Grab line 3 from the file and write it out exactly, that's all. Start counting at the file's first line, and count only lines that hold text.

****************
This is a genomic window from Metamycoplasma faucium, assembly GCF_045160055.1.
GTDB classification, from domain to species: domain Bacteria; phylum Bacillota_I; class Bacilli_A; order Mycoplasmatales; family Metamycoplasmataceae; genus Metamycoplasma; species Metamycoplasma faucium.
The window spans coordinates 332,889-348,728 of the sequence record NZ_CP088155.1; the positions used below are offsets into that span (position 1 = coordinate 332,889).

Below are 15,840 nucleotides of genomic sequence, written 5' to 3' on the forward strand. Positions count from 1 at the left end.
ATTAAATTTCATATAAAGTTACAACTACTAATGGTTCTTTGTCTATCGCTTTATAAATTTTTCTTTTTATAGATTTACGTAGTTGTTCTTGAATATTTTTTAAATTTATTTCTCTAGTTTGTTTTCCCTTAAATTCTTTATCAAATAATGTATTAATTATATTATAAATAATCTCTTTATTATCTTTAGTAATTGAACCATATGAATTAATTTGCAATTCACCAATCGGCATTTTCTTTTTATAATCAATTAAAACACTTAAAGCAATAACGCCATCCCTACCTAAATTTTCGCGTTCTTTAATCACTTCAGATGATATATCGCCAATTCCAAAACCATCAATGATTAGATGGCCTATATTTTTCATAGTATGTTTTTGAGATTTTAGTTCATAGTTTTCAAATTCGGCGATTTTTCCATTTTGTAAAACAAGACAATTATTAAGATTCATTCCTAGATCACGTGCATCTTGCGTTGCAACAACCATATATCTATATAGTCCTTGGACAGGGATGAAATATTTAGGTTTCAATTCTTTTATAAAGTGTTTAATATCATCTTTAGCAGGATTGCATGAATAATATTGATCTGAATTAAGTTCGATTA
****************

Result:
The window spans coordinates 332,889-348,728 of the sequence record NZ_CP088155.1; the positions used below are offsets into that span (position 1 = coordinate 332,889).